The recruitment of knowledge regarding plurality and compound formation during language comprehension
Compound formation has been a major focus of research and debate in mental lexicon research. In particular, it has been widely observed that compounds with a regular plural non-head are dispreferred, and a long line of research has examined the nature of this constraint, including which morphological, semantic or phonological properties of the non-head underlie this dispreference. While it is typically assumed that this constraint in fact leads to the barring of a compound analysis to a noun-noun string which would otherwise violate the constraint, its implementation during sentence comprehension has not been thoroughly examined. Using self-paced reading, we demonstrate that knowledge of pluralization and compound formation is immediately utilized in the assignment of structure to noun-noun strings, and that the dispreference for regular plural non-heads in fact leads the parser away from the compound analysis in favor of a more complex grammatical alternative. These results provide new evidence for the online deployment of knowledge regarding pluralization and its interaction with compound formation, and inform our understanding of how morphological information is deployed during, and impacts real-time sentence comprehension.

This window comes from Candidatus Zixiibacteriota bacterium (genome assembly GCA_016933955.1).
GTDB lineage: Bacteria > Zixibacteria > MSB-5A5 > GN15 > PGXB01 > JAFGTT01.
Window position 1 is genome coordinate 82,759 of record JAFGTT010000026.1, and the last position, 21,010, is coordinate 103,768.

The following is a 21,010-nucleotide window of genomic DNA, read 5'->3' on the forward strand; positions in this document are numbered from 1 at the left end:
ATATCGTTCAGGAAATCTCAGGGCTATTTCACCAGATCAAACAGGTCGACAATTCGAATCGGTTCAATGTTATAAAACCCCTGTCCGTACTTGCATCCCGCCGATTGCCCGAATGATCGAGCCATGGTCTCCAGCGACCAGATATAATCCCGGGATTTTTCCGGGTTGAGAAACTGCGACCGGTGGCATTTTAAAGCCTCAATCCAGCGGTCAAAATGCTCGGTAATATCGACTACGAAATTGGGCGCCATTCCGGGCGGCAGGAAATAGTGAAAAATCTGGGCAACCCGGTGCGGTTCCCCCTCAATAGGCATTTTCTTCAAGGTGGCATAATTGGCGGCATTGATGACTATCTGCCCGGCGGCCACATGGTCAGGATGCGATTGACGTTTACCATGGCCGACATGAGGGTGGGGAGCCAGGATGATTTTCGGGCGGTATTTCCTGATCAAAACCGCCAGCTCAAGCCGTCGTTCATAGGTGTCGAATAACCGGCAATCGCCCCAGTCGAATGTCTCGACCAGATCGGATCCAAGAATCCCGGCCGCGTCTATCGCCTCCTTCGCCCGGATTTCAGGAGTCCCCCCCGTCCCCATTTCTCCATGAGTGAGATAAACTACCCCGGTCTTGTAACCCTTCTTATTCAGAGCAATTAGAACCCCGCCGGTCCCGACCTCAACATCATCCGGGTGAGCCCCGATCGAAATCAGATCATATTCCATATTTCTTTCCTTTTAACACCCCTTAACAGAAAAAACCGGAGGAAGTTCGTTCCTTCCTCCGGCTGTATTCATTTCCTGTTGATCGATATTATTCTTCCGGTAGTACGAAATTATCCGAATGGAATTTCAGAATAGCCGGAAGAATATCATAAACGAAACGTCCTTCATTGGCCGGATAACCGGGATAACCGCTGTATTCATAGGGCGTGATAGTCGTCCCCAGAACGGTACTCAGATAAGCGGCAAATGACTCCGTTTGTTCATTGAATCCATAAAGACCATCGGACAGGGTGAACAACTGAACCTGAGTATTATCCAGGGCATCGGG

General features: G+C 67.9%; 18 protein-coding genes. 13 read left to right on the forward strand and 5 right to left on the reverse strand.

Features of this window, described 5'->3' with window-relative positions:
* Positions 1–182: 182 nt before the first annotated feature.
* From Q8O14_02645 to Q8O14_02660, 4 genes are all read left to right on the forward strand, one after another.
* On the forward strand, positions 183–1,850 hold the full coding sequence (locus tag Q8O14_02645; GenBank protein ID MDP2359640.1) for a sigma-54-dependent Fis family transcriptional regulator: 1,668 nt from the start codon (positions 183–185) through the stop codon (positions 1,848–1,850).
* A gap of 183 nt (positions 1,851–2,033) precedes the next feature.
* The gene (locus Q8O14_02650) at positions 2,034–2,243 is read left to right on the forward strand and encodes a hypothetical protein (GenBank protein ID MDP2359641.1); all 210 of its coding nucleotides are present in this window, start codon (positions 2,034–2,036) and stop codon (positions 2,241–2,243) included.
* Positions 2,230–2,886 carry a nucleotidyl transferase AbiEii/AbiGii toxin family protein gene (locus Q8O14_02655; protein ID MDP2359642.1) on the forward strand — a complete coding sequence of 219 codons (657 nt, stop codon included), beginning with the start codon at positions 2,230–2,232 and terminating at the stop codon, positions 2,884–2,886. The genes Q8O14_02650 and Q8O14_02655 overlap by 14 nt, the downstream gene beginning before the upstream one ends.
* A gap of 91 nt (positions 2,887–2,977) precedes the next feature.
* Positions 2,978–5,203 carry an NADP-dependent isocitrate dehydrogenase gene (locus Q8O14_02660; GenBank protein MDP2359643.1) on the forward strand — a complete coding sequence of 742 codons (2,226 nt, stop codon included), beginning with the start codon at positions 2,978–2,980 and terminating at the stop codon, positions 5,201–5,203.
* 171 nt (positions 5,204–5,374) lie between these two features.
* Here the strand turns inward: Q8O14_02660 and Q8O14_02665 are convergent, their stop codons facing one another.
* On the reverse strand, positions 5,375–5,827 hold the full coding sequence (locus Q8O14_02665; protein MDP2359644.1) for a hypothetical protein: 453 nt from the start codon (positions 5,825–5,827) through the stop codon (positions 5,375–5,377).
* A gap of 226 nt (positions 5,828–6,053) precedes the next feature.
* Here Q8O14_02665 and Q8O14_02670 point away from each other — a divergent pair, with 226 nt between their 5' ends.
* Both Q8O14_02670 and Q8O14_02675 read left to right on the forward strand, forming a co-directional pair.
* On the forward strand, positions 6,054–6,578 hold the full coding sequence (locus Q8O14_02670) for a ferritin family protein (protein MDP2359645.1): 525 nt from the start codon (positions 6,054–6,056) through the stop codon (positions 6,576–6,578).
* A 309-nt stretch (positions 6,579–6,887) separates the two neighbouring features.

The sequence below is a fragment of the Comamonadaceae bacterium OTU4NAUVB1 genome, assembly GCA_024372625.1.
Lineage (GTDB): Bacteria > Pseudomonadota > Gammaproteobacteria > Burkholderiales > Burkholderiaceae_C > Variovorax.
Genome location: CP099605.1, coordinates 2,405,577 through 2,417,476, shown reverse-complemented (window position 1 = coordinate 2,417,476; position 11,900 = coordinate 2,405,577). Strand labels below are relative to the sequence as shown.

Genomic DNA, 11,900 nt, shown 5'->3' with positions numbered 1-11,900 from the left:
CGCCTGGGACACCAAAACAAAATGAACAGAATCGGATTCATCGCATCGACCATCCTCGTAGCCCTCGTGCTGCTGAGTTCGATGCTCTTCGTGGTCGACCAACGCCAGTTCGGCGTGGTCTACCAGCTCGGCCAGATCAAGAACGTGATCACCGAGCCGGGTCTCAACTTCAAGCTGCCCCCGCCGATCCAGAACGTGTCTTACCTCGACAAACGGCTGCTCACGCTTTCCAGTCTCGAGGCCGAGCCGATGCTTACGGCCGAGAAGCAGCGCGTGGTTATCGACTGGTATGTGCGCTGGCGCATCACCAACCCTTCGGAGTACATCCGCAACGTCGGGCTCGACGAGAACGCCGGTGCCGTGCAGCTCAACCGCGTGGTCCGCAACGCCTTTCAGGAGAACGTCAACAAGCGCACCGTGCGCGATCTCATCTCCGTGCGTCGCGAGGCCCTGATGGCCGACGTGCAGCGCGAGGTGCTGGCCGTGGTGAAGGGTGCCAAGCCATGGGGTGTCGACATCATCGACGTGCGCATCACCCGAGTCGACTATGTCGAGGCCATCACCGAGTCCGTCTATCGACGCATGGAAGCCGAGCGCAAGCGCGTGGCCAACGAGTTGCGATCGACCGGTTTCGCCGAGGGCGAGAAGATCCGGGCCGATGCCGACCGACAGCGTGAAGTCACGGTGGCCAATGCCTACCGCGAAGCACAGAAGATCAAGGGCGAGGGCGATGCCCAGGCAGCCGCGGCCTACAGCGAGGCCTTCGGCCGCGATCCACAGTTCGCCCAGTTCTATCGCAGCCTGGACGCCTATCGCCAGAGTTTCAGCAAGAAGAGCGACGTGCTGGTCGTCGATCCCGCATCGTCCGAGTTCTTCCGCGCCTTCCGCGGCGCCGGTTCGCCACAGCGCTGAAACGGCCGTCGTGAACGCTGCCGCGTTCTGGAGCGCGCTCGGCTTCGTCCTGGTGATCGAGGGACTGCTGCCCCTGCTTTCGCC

Keywords: compounding, morphological constraints, ambiguity, parsing, inflection
Published online: 08 June 2012
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